• Portable Breath Test – A breathalyzer that is portable for traveling officer’s use and is known to give skewed results;
    • Blood Analysis – Chemical DWI testing involving a blood sample; or
    • Urine Analysis – Chemical DWI testing involving a urine sample
  • Administrative License Suspension – An administrative violation for people who have refused DWI chemical testing which can result in a license suspension; and
  • Occupational Driver’s License – A restricted driver’s license that allows people with a suspended license to drive for specific reasons such as commuting to work

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DWI Trial and Sentencing Terms in Texas

  • DWI Diversion Program – A diversion program for people who have been charged or convicted with DWI that focuses on rehabilitation rather than incarceration;
  • DWI School – A set of courses for people convicted of DWI designed to teach offenders the dangers of DWI and persistent alcohol or controlled substance abuse;
  • Ignition Interlock Device – A sentencing condition for some DWI offenders where they must install a portable breathalyzer to your car’s engine. The driver must blow into the device to start the car and if they have a .08 or higher BAC, then the car’s engine will automatically lock for the next hour.
  • SCRAM Ankle Bracelet – Some offenders who are released on probation must wear an ankle bracelet that measures the presence of alcohol in a person’s sweat;
  • Portable Alcohol Monitor – A breathalyzer device court ordered to people who have been released on probation for DWI that measures BAC;
  • Criminal License Suspension – A license suspension unrelated to an administrative license suspension and can be added to your initial suspension after conviction;
  • Deferred Adjudication – A type of community supervision where the offender can plead guilty or no contest, but the judge withholds their guilt. It basically means your case is put on a “temporary hold” until you’ve completed your community supervision. If you finish it successfully, then the case will be dismissed, and no conviction will appear on the offender’s record.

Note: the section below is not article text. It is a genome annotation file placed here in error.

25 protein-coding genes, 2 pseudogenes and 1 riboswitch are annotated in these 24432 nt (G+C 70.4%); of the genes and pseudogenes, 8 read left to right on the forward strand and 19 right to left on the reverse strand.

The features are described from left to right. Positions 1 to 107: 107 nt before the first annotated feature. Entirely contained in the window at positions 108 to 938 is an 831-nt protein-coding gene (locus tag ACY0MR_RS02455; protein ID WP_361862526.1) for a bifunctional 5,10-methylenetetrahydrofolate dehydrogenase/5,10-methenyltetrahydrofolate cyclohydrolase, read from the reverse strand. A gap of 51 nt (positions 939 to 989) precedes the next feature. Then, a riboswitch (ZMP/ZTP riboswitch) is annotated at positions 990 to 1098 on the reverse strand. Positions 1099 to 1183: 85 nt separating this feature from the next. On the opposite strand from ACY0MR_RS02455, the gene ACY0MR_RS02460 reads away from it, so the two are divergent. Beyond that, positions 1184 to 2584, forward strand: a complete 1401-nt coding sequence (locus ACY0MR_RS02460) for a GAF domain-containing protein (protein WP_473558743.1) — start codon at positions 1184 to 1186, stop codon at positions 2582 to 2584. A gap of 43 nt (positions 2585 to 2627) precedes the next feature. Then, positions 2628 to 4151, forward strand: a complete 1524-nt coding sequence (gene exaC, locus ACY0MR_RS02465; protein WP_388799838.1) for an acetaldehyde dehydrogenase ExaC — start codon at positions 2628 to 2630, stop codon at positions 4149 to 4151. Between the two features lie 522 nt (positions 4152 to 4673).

• NonDisclosure – When the court seals a criminal record so it’s not available to the public but can be seen privately for the purposes of the courts.
  • Expunction – The court process that is the complete erasure and destruction of all records—paper or electronic—specific to the arrest or the conviction.

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Additional Resources

DWI Court Program – Visit the official website for the Travis County Courts to learn more about their DWI Court Program. Access the site to learn more about the program’s eligibility criteria, how to apply and their relevant contact information.

Texas DWI Laws – Visit the official website for the Texas Penal Code to learn more about driving while intoxicated and other related offenses. Access the site to learn more about DWI elements, penalties and their legal definitions.


DWI Lawyer Explains Legal Terms in Travis County, Texas

If you or someone you know has been accused of DWI, then it’s imperative you seek an experienced attorney on your side. We recommend you to get in contact with The Law Office of Kevin Bennett. Attorney Kevin Bennett is an Austin-raised resident who has a huge love for what he does. Kevin Bennett will do whatever he can to help your case and defend your rights in court.

Learn more about Kevin Bennett’s practice by calling (512) 476-4626. You can set up an appointment to discuss your charges with attorney Bennett in detail. The Law Office of Kevin Bennett practices throughout the greater Travis County area including Austin, Pflugerville, Lago Vista and Del Valle.


This article was last updated on September 27, 2019.